A key European food safety agency rejected cancer concerns over the common pesticide glyphosate in a report Thursday, drawing immediate criticism from public health experts.
The new report, published by the European Food Safety Authority (EFSA), comes in sharp contrast to an assessment made earlier this year by the International Agency for Research on Cancer (IARC), a branch of the World Health Organization (WHO), that the chemical is a “probable human carcinogen.”
“I think it’s very unfortunate,” said Dr. Philip Landrigan, dean for global health at Mt. Sinai Hospital in New York. “Glyphosate went through an extremely deliberative process a few months ago [by IARC]. Anybody that comes up with an opposite conclusion has to have a very strong justification.”
Glyphosate, now the world’s most commonly used herbicide, was introduced for commercial use in 1974 and for several decades scientists believed the product was a less toxic alternative than other weedkillers. Use of the product hasexpanded after it was coupled with the farming of genetically modified crops. Many farmers now plant crops that have been engineered to resist glyphosate, and then apply the pesticide to kill weeds.
Human exposure to the substance has grown as farmers upped their use of glyphosate in response to weeds growing resistant to the substance. Overall use of glyphosate in the U.S. increased by a factor of 250 between 1974 and 2014, according to research conducted by Landrigan.
The different findings from the two bodies came down to differing interpretations of the same research, according to Natural Resources Defense Council Senior Scientist Jennifer Sass. Some previous studies have drawn strong links between glyphosate and cancer in animals. Other research has suggested increased risk of non-Hodgkin lymphoma in farm workers who are exposed to the substance at high levels. EFSA evaluated previous studies one-by-one, pointing to small holes in individual studies to discredit the bigger picture while IARC looked more broadly, Sass said. (Sass and the NRDC believe that IARC should be the authority on assessing carcinogenicity).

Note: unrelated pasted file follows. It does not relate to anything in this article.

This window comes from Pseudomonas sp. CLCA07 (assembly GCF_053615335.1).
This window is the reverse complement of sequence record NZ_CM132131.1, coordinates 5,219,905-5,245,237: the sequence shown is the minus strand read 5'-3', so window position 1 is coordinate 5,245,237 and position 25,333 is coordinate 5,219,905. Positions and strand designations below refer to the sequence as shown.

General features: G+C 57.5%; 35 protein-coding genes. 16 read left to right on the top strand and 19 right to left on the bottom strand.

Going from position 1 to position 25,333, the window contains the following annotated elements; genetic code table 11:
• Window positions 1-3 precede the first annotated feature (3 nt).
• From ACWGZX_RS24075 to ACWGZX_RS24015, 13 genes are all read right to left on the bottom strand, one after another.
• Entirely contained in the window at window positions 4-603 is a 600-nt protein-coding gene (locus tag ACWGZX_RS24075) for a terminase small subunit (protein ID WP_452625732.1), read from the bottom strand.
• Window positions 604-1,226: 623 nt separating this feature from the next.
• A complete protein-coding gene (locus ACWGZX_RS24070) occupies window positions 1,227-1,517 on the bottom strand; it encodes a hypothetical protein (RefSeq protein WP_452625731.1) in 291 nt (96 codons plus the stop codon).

“We ought to apply a dose of humility to these regulatory decisions,” said Scott Faber, vice president of government affairs at the Environmental Working Group. “Many times, simple solutions don’t turn out to be as simple as we had hoped.”
The European assessment is not the first time a regulator has deemed glyphosate safe to use. The U.S. Environmental Protection Agency (EPA) reached the same conclusion in June. But that finding relied heavily on studies conducted by companies that manufacture chemical products including glyphosate. Public health experts suggested that IARC may be less prone to industry influence due to transparent policies that prohibit scientists with current or past conflicts of interest from evaluating substances.
Monsanto, a chemical that uses glyphosate in its products, said that the EFSA assessment cleared up “unfortunate and unwarranted confusion” caused by the IARC report. “These robust and strong assessments by authoritative regulatory bodies are a significant and direct contrast to IARC’s classification,” the company said in a statement. Glyphosate “will continue to serve as an important tool to help farmers sustainably nourish a growing world.”
The volumes at which farmers use glyphosate has public health researchers particularly concerned about Thursday’s report. As exposure to the substance grows, so do the cancer risks associated with it. While anyone who lives in North America has likely been exposed to the chemical through food, it is probably unlikely to have a strong effect at small levels. Experts remain most concerned about children and farm workers.
“I think glyphosate is probably not a real strong carcinogen,” Sass said. “But the fact that it’s so widespread is a real concern.”
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